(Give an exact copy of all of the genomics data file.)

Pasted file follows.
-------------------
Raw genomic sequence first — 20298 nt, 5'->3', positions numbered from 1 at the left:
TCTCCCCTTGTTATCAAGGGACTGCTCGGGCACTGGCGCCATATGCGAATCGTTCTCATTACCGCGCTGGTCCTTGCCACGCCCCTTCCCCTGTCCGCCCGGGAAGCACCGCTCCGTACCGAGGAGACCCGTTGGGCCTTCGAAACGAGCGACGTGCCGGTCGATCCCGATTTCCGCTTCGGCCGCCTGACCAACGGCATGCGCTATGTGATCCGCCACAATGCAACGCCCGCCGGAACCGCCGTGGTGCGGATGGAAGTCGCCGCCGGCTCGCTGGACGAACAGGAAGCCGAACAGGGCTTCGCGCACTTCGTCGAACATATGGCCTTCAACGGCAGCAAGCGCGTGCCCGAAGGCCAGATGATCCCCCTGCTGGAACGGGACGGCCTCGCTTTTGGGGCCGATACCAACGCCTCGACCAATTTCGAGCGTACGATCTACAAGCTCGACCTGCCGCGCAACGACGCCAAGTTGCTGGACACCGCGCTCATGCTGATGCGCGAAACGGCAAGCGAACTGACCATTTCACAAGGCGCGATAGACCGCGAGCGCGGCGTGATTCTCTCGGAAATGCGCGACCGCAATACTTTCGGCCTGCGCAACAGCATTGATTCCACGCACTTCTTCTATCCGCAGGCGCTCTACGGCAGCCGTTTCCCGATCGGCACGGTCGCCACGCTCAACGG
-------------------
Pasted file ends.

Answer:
Raw genomic sequence first — 20298 nt, 5'->3', positions numbered from 1 at the left:
TCTCCCCTTGTTATCAAGGGACTGCTCGGGCACTGGCGCCATATGCGAATCGTTCTCATTACCGCGCTGGTCCTTGCCACGCCCCTTCCCCTGTCCGCCCGGGAAGCACCGCTCCGTACCGAGGAGACCCGTTGGGCCTTCGAAACGAGCGACGTGCCGGTCGATCCCGATTTCCGCTTCGGCCGCCTGACCAACGGCATGCGCTATGTGATCCGCCACAATGCAACGCCCGCCGGAACCGCCGTGGTGCGGATGGAAGTCGCCGCCGGCTCGCTGGACGAACAGGAAGCCGAACAGGGCTTCGCGCACTTCGTCGAACATATGGCCTTCAACGGCAGCAAGCGCGTGCCCGAAGGCCAGATGATCCCCCTGCTGGAACGGGACGGCCTCGCTTTTGGGGCCGATACCAACGCCTCGACCAATTTCGAGCGTACGATCTACAAGCTCGACCTGCCGCGCAACGACGCCAAGTTGCTGGACACCGCGCTCATGCTGATGCGCGAAACGGCAAGCGAACTGACCATTTCACAAGGCGCGATAGACCGCGAGCGCGGCGTGATTCTCTCGGAAATGCGCGACCGCAATACTTTCGGCCTGCGCAACAGCATTGATTCCACGCACTTCTTCTATCCGCAGGCGCTCTACGGCAGCCGTTTCCCGATCGGCACGGTCGCCACGCTCAACGG